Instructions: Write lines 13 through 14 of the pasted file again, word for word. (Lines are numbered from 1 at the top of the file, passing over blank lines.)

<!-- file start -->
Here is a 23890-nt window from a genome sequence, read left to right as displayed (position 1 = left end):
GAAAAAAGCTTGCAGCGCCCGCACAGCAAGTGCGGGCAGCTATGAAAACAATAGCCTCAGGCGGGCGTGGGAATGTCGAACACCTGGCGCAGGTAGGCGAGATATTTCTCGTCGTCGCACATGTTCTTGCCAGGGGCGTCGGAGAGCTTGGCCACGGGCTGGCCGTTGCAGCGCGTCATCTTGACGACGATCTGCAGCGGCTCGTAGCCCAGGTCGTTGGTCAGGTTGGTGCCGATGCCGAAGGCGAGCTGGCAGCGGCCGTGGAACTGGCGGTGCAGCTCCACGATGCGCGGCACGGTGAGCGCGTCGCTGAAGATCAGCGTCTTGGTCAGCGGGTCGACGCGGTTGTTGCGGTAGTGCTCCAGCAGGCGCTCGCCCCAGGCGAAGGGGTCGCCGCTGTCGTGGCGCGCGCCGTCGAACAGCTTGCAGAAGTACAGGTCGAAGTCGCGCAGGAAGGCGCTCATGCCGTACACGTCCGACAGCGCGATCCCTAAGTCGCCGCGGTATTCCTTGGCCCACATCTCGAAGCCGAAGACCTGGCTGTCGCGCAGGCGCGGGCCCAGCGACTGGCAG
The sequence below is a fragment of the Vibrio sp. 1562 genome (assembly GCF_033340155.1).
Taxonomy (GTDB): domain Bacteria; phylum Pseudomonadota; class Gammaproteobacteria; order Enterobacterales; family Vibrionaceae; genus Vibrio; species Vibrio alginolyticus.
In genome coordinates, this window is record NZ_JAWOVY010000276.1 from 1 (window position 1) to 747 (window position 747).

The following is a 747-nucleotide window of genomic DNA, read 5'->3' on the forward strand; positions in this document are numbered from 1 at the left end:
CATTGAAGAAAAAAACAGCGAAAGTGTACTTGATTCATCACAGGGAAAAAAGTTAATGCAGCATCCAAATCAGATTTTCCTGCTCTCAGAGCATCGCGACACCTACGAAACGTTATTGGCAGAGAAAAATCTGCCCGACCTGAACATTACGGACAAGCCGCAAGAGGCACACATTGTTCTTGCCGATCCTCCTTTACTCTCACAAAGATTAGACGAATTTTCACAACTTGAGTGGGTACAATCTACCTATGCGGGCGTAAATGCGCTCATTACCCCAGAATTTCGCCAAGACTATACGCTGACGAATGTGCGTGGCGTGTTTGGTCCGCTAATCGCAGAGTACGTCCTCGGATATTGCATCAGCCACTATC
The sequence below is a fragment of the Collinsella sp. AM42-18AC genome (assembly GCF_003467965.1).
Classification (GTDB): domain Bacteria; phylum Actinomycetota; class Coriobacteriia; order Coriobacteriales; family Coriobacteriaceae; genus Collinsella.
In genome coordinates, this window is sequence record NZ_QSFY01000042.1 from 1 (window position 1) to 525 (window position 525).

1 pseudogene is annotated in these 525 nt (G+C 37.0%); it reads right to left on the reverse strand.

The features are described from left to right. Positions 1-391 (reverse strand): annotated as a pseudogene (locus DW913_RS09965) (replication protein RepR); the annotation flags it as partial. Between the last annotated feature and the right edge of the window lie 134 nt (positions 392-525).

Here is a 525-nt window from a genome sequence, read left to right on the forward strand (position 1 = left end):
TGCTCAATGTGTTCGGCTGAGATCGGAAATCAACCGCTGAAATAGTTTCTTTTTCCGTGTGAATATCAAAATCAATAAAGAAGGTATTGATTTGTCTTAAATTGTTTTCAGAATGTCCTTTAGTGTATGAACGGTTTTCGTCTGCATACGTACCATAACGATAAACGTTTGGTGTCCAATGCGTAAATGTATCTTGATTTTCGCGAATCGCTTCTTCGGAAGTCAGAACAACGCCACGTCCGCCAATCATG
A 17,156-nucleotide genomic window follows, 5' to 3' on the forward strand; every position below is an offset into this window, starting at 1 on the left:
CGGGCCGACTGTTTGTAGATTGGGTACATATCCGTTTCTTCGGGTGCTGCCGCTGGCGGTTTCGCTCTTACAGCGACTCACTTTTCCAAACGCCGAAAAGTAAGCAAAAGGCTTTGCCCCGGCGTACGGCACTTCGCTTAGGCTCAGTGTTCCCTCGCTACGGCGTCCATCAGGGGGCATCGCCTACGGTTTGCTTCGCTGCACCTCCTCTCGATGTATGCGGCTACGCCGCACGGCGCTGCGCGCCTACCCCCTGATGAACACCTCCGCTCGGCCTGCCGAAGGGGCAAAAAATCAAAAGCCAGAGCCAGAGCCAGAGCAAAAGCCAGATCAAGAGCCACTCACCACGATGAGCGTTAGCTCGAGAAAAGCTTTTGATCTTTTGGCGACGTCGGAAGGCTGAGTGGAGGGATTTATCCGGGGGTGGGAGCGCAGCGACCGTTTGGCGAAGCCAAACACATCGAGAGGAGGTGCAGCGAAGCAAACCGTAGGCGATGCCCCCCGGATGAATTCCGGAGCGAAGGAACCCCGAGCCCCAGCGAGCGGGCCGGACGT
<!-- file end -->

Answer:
Here is a 525-nt window from a genome sequence, read left to right on the forward strand (position 1 = left end):
TGCTCAATGTGTTCGGCTGAGATCGGAAATCAACCGCTGAAATAGTTTCTTTTTCCGTGTGAATATCAAAATCAATAAAGAAGGTATTGATTTGTCTTAAATTGTTTTCAGAATGTCCTTTAGTGTATGAACGGTTTTCGTCTGCATACGTACCATAACGATAAACGTTTGGTGTCCAATGCGTAAATGTATCTTGATTTTCGCGAATCGCTTCTTCGGAAGTCAGAACAACGCCACGTCCGCCAATCATG